Transfer Payments Payments by the government to households for which the

Transfer payments payments by the government to

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Transfer Payments – Payments by the government to households for which the government doesn’t receive goods/services in return (ex. Social Security). This is NOT included in the GDP . Which of the following would be considered money in the U.S.? Corporate stock (no) U.S. Savings bond (no) Capital owned by Boeing (no) Investment by Ford in a factory (no) Funds in a checking account (yes) U.S. currency/cash (yes) When measured by production, GDP for a nation’s economy is the market value of all final goods and services produced domestically in that year. Same dollar value for purchases Same dollar value for income In per capita, it roughly measures well-being China: $9,800 (Which was equivalent to the U.S. in 1935) Haiti: $1,300 (Which was equivalent to the U.S. in 1800) Real Vs. Nominal GDP Both use same Q (amounts produced); P (prices) are different Real GDP – Calculated by designating a particular year as a base year and using those prices, but using the quantities of the current year Nominal GDP – Calculated by using the price and quantity of current year Real is not influenced by inflation, but nominal is. In a recession, Real GDP is more likely to fall than nominal GDP Real GDP if most often used to track an economy Real GDP Real GDP = (Current GDP – Base GDP)/(Base GDP) The Great Recession (Real GDP declined by 4.2%) was the worst downfall since the Great Depression in the 1930s (Real GDP declined by 33%) To help, the Federal Government increased expenditures (G and transfers increased); Cut taxes (to cushion falls in C and I); These are known as “fiscal policies” (changes in the federal budget) To help, the Federal Reserve cut interest rates (to stimulate C and I, which are part of the “monetary policy”); and aided the financial system Bureau of Economic Analysis (BEA) – Is in the Department of Commerce and compiles data needed to calculate the GDP o Part C: Fiscal & Monetary Policy Monetary Policy Conducted by the U.S. Federal Reserve (U.S. “central bank”) Chartered by Congress Most key positions are appointed by the President and confirmed by the Senate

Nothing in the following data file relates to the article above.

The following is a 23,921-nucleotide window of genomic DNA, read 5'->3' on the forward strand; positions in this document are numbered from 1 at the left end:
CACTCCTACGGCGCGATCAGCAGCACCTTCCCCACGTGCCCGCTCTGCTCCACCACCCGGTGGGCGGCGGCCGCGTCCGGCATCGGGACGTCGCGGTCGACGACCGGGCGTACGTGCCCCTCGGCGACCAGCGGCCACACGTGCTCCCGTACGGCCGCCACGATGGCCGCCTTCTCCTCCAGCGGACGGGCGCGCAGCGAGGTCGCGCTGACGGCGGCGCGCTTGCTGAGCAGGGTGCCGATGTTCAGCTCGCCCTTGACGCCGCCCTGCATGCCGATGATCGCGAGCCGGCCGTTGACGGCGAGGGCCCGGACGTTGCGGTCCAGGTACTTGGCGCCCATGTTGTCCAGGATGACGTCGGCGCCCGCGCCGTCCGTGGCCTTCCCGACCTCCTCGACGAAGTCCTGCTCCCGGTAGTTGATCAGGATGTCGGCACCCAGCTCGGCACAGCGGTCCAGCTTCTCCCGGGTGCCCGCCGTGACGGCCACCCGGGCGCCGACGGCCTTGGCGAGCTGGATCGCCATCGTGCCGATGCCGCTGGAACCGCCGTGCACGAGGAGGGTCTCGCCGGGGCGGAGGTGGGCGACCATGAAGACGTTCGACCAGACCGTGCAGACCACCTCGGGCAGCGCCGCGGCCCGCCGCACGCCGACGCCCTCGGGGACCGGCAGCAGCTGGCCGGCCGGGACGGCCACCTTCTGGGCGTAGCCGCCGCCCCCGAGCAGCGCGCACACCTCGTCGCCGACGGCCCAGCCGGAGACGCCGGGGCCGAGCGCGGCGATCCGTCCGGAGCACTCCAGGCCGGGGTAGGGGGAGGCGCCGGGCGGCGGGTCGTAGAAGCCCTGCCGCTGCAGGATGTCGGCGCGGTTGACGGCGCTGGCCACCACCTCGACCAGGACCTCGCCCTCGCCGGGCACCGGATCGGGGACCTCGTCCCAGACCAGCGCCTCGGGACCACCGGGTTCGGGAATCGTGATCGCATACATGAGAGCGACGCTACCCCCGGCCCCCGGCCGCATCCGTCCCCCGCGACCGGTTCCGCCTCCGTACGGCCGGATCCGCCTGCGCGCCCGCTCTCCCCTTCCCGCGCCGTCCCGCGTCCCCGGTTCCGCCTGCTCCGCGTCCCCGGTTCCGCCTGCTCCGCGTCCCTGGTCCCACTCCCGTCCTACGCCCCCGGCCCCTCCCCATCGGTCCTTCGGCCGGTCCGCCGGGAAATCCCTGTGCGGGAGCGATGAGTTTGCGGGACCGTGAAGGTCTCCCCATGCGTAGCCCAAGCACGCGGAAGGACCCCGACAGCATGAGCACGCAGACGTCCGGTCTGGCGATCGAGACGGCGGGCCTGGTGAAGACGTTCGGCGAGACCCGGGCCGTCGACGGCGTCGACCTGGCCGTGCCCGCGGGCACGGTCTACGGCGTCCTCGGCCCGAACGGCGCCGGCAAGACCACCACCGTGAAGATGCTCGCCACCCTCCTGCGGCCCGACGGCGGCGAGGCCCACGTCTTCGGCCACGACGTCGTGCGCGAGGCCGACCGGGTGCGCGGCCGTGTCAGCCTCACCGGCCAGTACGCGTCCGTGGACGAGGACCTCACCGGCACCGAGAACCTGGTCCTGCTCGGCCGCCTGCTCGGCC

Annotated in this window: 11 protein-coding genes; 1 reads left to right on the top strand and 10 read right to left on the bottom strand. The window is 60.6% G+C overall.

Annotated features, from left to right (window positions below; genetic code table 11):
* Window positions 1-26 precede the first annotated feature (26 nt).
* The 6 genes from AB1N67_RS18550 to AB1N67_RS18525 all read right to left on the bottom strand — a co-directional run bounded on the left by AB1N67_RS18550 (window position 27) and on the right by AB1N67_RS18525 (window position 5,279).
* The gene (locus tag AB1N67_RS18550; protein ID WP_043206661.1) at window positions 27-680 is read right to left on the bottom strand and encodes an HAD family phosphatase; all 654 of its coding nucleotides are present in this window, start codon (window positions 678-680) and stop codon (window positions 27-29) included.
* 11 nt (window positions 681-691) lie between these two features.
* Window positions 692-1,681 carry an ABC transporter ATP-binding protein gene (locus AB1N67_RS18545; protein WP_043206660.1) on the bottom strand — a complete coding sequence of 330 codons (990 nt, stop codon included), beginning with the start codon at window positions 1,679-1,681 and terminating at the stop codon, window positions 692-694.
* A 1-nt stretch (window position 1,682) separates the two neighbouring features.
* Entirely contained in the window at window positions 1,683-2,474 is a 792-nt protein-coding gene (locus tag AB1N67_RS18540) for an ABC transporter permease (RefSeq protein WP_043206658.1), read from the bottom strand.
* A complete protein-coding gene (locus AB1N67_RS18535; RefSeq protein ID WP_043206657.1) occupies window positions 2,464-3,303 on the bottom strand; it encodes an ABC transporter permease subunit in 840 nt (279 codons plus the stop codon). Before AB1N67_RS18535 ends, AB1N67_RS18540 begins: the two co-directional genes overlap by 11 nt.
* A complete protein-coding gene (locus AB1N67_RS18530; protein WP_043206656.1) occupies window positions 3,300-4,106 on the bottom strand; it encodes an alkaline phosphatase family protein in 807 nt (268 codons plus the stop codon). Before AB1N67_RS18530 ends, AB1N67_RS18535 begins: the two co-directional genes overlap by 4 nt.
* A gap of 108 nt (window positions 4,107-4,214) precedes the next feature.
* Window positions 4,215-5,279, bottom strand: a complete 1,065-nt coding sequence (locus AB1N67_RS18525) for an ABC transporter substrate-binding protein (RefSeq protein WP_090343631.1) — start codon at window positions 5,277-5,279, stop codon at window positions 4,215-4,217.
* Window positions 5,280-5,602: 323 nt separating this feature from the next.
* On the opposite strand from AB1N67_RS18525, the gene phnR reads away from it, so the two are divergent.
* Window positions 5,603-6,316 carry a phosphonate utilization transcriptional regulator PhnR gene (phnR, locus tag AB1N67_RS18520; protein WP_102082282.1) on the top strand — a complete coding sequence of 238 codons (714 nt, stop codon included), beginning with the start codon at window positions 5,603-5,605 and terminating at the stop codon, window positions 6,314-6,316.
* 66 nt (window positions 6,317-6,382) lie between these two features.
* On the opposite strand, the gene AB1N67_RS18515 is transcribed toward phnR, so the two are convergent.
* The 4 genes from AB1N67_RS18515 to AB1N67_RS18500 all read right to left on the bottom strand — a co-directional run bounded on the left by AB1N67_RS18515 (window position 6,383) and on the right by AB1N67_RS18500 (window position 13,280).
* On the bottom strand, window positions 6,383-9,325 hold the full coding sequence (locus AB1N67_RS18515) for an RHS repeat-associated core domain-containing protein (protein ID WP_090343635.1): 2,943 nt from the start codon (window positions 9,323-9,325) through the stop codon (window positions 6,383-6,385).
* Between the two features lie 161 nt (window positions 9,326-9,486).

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Chair: Janet Yellen; Also head of the “Federal Open Market Committee” (FOMC) Congressional mandate to the Fed: “Promote effectively the goals of maximum employment, stable prices, and moderate long-term interest rates.” FOMC Speech by Janet Yellen: Underutilization of land diminishing Impact of oil price declining How does the Fed influence the economy/conduct monetary policy? Influence interest rates Change money supply (M1 or M2) Federal Fund Rate – what banks charge each other for overnight loans Set by Federal Reserve Banks profit by borrowing at lower rates than what they lend at When the federal fund rate is changed, consumption and investment change When the federal fund rate increases, there is slower growth. When the Federal Fund Rate decreases, there is slower growth.
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